So, spend time creating an order process, which will make life so much easier, the busier (hopefully) you get.

Step into your customers shoes and think about the key things they’ll want to know, such as production and delivery times, what happens if something arrives broken, how will you let them know when it’s on the way, can you personalise items etc. Create a Frequently Asked Questions document with answers for you to quickly and easily send out or have on your website.

Thinking about all these things upfront, will save you lots of time in the long run, and customers will be grateful that they are dealing with someone who has thought about their needs.

8. Join an accountability group, not just a networking group.

Ok this may be controversial, but as a creative I know many others who feel this way – I do not enjoy networking! What I do enjoy is learning and building meaningful, solid connections with people who are of the same mindset. I want to be with people who are alongside me, inspiring me and cheering me on, not selling to me or saying how fantastic and easy everything is. I know not all networking groups are like that, but many I have experienced are, which is why myself and Clair set up WOW Wednesdays in the first place.

Our Accountability Membership is all about nurturing people and watching them grow through gaining confidence and learning from the group. It’s for people who want to use accountability to get things done and move forwards, not just sales chat. It’s about action and real personal growth.

Obviously, you could easily join us (It’s an online membership), but if you can’t right now, or would rather join a group in your local area, look for a group with similar qualities, or better still, create some accountability with your friends or other local businesses yourself and support each other.

Working on your own is hard going when you don’t have colleagues to chat ideas or issues through with, so belonging to a like-minded group makes it a less lonely and far more enjoyable experience. Plus, you can easily tap into the expertise of the group when you have those niggling questions.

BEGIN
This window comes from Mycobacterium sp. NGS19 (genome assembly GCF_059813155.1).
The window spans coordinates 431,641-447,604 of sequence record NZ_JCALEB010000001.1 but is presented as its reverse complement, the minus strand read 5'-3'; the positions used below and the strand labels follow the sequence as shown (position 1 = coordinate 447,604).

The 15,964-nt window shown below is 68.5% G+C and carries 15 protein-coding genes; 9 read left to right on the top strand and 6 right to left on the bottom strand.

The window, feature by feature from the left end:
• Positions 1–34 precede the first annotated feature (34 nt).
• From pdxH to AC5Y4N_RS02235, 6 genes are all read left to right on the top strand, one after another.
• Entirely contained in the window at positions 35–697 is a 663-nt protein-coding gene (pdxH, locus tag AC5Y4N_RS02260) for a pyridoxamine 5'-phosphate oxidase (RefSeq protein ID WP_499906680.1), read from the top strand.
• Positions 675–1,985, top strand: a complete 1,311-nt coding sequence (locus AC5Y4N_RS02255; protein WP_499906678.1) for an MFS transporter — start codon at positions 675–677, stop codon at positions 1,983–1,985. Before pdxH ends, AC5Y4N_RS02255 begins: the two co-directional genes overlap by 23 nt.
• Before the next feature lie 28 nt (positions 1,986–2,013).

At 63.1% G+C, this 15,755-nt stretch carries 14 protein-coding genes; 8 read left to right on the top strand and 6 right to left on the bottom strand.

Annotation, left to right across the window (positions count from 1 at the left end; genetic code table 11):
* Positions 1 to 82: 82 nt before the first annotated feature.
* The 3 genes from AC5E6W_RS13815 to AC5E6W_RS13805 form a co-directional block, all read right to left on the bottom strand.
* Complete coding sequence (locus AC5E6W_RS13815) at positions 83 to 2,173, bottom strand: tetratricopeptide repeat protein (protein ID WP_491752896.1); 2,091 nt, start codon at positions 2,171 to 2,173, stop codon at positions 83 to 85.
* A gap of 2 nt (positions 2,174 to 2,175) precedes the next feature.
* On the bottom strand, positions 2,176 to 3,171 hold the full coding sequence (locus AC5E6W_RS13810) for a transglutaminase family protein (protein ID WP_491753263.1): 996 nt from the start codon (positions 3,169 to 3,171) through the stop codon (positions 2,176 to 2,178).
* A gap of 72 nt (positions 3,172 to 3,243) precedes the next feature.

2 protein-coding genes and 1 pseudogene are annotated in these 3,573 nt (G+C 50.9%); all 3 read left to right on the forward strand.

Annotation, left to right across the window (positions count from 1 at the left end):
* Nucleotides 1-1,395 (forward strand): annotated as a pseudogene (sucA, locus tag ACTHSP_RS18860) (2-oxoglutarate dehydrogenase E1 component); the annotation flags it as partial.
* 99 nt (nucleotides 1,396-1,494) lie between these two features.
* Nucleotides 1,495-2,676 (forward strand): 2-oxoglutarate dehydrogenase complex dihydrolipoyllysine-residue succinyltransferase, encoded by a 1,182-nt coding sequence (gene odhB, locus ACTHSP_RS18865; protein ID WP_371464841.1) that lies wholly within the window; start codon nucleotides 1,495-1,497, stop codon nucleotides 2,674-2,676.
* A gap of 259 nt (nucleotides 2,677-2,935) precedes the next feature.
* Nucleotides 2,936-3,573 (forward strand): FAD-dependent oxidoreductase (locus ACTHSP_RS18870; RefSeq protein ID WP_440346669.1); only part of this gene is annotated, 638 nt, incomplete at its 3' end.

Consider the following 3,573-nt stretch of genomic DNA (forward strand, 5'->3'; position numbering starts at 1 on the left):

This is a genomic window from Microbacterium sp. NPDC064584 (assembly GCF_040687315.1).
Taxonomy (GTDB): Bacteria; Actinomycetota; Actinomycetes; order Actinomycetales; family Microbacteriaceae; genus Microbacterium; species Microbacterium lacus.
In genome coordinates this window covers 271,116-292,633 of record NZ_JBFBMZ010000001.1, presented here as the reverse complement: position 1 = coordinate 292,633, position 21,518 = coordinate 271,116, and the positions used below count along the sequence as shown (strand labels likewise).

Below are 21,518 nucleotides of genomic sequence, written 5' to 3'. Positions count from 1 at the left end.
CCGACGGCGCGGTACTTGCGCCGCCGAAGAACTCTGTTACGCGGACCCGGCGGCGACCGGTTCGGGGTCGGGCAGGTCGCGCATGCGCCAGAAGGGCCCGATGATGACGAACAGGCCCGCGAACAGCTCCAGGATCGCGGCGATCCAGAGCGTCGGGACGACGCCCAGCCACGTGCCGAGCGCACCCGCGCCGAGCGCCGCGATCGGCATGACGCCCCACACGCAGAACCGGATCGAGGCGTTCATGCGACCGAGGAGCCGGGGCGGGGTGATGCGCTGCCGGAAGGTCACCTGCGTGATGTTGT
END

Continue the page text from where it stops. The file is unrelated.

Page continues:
So that’s it in terms of a very quick snapshot and obviously there are many more things to consider, but hopefully this has given you a good taster of things to think and get excited about!

However, If you have any struggles or challenges with mindset in all of this, for example, you may feel stuck with overwhelm, I recommend getting some extra support.

This can come through things like business coaching programmes (often more affordable in a group membership setting rather than individually) such as Nicola Rae Wickham’s Root & Rise programme or consider joining your local chamber of commerce, who can offer you access to a number of services such as insurance, legal, health, HR, marketing and PR to name just a few.

I know this may seem a lot to take in but there is no rush, you can work ‘on’ your business a little at a time, and spread out the costs, it’s taken me several years already so far!  It’s been worth the effort though, I can honestly say there is nothing more rewarding than earning some money, no matter how little, from what you have built and created yourself!

Holly’s on a mission to inspire a new generation of female founders

I used to earn way more in my corporate career, but the pounds that I earn this way are worth so much more to me now. As Holly Tucker says, its all about ‘Doing what you love, loving what you do’ and I couldn’t agree more! See main image!

I may not be a millionaire any time soon (sorry kids!) but that doesn’t matter, I’m building a small business that I love, and I am very proud of, and I hope giving my children another avenue to think about as they grow up.

Until next time…enjoy the Spring sunshine and a bit more freedom,

Juliet, the Curious Creative x

2 Comments on “From hobbyist to fledgling creative business, 8 top tips to get you started

  1. Hey Juliet, Great post. I appreciate your efforts in this post. This post is something that I was looking for. And, yes I feel that way too, about branding. Branding is not just about color, it is more than that. Thanks for sharing this amazing post with us. Keep sharing more.

    Like